In case you are wondering if South Bay Mental Health has taken employee suggestions to improve conditions, I decided to go check.
South Bay’s Glassdoor front page revealed an overall rating of 2.2 (poor), with only 30% of 76 reviewers saying that they would recommend the company to a friend.
Glassdoor displays best to worst reviews, so the first one shown gave the company 5 stars. The page also said that only 28% of reviewers approve of the CEO.
If you look for it, you can sort the ratings from worst to best, but it is not obvious how to do this. The default is best first, a boon to employers. The worst-to-best sort gets you reviews from 2012. I sorted by date, and learned that, while there may have been some positive change, you still see mainly negative reviews.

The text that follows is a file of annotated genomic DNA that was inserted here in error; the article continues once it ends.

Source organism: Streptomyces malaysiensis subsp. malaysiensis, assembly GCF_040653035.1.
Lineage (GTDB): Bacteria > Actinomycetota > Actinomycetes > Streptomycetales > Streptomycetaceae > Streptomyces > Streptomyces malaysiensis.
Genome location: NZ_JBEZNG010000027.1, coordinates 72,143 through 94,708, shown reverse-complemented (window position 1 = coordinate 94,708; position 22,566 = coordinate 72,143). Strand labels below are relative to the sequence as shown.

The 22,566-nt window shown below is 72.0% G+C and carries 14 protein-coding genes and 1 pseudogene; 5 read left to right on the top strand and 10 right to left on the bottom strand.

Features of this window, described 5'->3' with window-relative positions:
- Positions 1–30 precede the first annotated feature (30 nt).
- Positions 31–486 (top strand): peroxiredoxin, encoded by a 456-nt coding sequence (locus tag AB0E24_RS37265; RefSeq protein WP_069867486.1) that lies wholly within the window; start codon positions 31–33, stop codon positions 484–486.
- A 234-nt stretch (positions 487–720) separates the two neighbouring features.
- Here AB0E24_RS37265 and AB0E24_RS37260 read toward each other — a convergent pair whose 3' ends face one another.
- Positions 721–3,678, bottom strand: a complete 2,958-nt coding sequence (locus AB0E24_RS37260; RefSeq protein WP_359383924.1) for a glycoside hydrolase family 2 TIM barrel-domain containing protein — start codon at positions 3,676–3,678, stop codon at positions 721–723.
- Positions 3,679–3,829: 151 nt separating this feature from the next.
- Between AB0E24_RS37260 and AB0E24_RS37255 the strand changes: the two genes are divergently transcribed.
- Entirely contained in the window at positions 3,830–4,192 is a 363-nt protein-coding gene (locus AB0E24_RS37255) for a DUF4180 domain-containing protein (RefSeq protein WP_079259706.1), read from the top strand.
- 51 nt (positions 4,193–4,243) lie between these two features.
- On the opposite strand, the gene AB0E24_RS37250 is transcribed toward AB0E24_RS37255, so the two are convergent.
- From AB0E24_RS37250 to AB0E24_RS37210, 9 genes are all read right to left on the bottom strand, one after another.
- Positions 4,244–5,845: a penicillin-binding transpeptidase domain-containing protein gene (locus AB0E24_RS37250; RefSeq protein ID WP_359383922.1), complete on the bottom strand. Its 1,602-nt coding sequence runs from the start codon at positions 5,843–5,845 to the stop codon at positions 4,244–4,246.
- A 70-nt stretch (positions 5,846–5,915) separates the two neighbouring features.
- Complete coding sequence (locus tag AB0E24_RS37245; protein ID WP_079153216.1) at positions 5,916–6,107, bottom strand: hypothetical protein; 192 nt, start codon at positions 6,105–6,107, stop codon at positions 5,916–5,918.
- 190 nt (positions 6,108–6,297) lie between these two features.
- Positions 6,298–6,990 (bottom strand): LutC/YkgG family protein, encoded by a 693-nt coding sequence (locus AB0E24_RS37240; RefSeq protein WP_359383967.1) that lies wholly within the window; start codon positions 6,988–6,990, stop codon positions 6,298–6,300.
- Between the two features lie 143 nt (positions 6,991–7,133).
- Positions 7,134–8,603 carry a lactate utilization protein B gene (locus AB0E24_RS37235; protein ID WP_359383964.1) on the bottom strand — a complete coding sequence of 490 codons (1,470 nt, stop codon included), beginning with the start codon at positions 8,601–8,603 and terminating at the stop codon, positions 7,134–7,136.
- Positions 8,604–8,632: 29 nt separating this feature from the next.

Most reviews this year have been negative, as reflected in the overall rating of 2.2. Pay and working conditions, including terrible management, topped the list. Even the number 2.2 is deceptive, since the lowest possible rating is 1, not 0. A 2.2 rating is actually a 1.2 out of 4.0.
More acutely, we must wonder how SBMH can continue to receive such poor ratings and not change? For one thing, Glassdoor has made the discovery of negative ratings so difficult that only invested employees or curious researchers find them. Most importantly, SBMH is a for-profit social service provider. As such, as long as the bottom line is good, management is kept and rewarded for poor practices.